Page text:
Shoes, Diplomas, and the American Dream – The Conversation – The Chronicle of Higher Education

(Christian Petersen/Getty Images for Nike, via ABC News)

Shoes, Diplomas, and the American Dream

September 7, 2012, 12:26 pm

By David J. Leonard

The media is abuzz with reports of Nike’s fall release of the LeBron X. Not surprisingly, the widespread commentary doesn’t focus on production conditions or even the technological components of the shoe, but instead on the cost of the shoes. According to The Wall Street Journal, the LeBron X would retail for a whopping $315 dollars; subsequent reports noted that Nike would market the model with all the hi-tech bells and whistles for only $290, with a basic model costing around $180. Pushing the boundaries of what constitutes a shoe (not just laces and “leather”), the LeBron X will include Nike’s + technology, which allows athletes to measure vertical leap, activity, and otherwise assess basketball progress.

Rumors of a $315 shoe led commentators to wax sociological, using the moment to lament the values and cultural priorities of the nation. More specifically, these sociological impersonators lamented the warped values of the poor, of inner-city residents, and of youth—blacks—who would probably flock to stores to purchase the shoes. “The lust for expensive LeBron X sneaker signals a bigger problem,” writes Daryl E. Owens, a columnist at the Orlando Sentinel. Whether linking it to warped priorities or reviving memories of black youths murdering each other for expensive shoes in the 90s (and more recently), Owens points to the dangers of consumption from certain communities: “For too many, the problem is a malignant mutated strain of conspicuous consumption, crossed with hardship and low self-esteem.” Greg Doyel of CBS Sports also objected that “LeBron is trading on the most vulnerable part of his fan base: their self-image.”

Imagining black youth as lacking values, self-esteem, and agency, Doyel and company see the shoes—and not poverty, job and housing discrimination, the prison-industrial complex, divestment in public education, etc.—as the destructive influence on the future of this generation. In other words, the allure of these shoes, and the desire to get one’s hands on them at any cost, is the explanation for persistent inequality. Painting a picture of black youth rioting and killing for these shoes, of a community lacking values, these commentators play on the worst kind of stereotypes and misinformation.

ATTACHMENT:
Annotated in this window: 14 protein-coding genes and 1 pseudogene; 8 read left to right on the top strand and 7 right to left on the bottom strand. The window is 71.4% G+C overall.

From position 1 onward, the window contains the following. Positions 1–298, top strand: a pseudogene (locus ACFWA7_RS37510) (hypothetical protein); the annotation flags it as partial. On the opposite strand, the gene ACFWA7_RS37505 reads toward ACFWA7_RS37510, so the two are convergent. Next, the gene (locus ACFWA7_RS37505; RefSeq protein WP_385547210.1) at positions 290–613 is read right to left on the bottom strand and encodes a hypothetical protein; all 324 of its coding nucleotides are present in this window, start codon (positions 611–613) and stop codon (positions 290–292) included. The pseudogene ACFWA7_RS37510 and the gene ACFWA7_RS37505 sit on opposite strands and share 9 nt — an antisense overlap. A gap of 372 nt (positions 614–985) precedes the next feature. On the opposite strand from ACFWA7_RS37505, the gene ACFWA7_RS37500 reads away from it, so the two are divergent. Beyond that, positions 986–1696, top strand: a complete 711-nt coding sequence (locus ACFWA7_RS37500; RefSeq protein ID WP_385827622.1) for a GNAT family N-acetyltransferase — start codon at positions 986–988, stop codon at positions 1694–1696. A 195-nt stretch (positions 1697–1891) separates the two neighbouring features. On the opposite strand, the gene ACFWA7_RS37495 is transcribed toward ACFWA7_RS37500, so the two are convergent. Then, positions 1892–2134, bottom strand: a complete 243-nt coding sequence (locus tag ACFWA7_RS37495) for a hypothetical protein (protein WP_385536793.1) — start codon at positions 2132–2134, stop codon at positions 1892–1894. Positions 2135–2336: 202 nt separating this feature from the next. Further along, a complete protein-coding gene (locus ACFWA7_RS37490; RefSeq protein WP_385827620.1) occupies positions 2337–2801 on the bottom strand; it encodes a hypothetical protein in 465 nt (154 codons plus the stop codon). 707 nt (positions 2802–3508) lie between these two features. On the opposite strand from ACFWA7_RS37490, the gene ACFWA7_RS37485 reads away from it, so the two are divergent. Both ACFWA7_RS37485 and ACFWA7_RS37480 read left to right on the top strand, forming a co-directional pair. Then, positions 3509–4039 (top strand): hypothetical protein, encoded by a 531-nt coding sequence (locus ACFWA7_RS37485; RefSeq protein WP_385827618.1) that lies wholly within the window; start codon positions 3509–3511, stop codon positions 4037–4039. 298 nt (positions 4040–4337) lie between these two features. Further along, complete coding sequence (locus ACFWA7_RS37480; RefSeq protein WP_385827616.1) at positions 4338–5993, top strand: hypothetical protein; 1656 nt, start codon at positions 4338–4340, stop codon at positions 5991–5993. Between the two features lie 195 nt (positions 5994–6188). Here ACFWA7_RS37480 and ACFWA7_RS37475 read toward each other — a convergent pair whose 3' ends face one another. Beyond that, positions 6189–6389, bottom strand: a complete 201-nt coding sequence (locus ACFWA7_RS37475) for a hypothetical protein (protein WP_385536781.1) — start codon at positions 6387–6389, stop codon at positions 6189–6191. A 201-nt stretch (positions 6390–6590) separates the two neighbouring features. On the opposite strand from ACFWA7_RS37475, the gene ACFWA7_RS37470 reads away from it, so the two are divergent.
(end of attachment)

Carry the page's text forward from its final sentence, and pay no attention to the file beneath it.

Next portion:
Yet it seems clear that Nike does have a message to market. The company is selling high-school and college athletes the prospect of not just a career but also a future. As with higher education as a whole, this is a message directed at the middle-class—at suburban whites rather than blacks. The LeBron X provides the electronic wizardry for student athletes to better their game. These shoes are imagined as yet another device or investment in a path toward the American dream. Akin to private coaches, the best equipment, nutritionists, private traveling teams, and other financial burdens, the shoes are yet another example of how sports achievement is tied to consumption and investment, to privilege. Akin to spending hundreds of thousands of dollars for a degree from an elite college, tens of thousands on private high schools or preschools because they are pipelines to the American dream. The shoe itself—and the reaction—is a metaphor for what is happening to higher education.

Continue reading @ Shoes, Diplomas, and the American Dream – The Conversation – The Chronicle of Higher Education.

NY GIANT Victor Cruz: Salsa, Sadness and the American Dream – Entertainment & Culture – EBONY

NY GIANT Victor Cruz: Salsa, Sadness and the American Dream

 The story of the Giants star is too often framed by racial stereotypes

By David Leonard Writer